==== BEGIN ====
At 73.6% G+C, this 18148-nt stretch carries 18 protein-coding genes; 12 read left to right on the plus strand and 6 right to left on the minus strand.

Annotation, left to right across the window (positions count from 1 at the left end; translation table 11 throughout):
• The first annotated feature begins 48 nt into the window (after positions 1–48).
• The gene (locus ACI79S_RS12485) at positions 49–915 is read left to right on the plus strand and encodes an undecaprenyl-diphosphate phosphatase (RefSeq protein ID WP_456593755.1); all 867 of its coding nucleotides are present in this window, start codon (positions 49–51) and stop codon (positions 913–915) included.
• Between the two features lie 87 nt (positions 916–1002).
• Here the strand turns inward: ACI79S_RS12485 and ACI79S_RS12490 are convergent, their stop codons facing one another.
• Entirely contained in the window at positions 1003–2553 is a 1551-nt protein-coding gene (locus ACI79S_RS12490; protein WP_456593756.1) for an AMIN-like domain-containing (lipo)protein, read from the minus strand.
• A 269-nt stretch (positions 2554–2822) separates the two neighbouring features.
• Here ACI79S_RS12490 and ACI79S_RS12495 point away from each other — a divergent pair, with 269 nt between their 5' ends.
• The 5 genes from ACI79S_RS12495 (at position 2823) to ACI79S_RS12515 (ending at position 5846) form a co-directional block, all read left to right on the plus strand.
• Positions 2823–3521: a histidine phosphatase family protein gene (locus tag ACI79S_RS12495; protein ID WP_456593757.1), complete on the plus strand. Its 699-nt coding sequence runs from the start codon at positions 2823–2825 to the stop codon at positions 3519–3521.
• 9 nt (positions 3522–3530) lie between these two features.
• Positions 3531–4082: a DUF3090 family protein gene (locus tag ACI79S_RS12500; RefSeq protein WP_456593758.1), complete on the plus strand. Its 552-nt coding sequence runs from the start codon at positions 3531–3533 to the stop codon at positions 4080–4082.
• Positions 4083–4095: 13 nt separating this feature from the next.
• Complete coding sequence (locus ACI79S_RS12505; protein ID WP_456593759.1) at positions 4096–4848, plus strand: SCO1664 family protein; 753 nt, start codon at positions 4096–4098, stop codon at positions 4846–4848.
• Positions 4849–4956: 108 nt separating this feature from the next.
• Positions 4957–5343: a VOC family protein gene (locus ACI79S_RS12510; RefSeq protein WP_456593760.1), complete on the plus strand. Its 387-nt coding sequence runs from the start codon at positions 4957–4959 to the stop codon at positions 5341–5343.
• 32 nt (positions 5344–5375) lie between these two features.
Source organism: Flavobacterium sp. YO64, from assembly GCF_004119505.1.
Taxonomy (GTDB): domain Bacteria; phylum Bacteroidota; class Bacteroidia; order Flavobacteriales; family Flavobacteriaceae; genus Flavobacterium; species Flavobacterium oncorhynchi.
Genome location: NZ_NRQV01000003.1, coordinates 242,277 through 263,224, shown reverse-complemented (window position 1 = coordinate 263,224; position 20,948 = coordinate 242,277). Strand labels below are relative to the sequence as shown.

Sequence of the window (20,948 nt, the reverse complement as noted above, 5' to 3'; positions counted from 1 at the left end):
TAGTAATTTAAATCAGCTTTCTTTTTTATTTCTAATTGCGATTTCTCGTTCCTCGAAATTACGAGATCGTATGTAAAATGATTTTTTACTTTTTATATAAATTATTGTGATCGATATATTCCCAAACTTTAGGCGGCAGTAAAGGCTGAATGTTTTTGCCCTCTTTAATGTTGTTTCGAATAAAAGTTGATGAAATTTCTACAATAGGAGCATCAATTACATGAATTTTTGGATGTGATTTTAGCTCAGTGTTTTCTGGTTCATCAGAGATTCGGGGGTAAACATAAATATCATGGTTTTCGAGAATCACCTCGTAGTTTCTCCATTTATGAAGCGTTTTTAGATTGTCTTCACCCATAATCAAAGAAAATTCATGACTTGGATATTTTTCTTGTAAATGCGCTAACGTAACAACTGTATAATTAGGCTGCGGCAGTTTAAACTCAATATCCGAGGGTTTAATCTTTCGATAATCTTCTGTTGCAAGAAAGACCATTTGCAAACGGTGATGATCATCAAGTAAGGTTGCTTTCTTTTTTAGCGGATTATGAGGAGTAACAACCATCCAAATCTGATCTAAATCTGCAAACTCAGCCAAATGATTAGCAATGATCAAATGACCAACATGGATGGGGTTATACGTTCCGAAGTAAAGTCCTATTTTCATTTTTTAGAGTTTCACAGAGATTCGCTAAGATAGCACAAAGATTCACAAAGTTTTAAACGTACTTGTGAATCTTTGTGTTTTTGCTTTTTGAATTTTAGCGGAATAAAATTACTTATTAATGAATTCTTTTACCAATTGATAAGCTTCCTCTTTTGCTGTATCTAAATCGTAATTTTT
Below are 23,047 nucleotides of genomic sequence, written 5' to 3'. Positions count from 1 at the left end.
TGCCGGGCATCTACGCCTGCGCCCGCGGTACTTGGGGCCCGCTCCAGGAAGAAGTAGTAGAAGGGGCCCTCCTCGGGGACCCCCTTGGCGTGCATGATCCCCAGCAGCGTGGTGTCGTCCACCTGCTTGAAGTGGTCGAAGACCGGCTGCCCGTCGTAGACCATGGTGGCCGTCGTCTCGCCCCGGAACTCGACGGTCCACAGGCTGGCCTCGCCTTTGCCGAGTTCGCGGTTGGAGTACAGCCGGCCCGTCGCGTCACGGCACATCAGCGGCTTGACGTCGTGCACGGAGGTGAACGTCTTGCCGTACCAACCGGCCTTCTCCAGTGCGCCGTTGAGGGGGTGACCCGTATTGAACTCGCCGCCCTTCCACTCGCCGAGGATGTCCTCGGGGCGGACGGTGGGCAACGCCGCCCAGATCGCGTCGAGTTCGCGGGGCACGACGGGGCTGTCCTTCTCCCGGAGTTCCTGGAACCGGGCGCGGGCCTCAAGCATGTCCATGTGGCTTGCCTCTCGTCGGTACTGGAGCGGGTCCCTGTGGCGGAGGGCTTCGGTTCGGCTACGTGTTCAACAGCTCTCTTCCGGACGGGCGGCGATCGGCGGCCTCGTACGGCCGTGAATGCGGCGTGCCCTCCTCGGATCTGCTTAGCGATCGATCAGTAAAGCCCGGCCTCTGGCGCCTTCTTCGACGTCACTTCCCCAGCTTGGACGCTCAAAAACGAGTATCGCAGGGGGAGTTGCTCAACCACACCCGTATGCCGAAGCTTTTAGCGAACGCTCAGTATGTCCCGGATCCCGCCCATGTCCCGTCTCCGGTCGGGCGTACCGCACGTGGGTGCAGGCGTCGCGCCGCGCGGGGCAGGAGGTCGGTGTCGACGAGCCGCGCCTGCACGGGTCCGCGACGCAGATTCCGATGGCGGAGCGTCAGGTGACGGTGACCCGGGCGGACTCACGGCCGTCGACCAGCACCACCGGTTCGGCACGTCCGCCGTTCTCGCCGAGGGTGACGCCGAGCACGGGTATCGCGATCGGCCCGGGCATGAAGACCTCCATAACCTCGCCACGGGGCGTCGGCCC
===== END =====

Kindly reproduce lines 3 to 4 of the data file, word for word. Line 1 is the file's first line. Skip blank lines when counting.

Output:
• The first annotated feature begins 48 nt into the window (after positions 1–48).
• The gene (locus ACI79S_RS12485) at positions 49–915 is read left to right on the plus strand and encodes an undecaprenyl-diphosphate phosphatase (RefSeq protein ID WP_456593755.1); all 867 of its coding nucleotides are present in this window, start codon (positions 49–51) and stop codon (positions 913–915) included.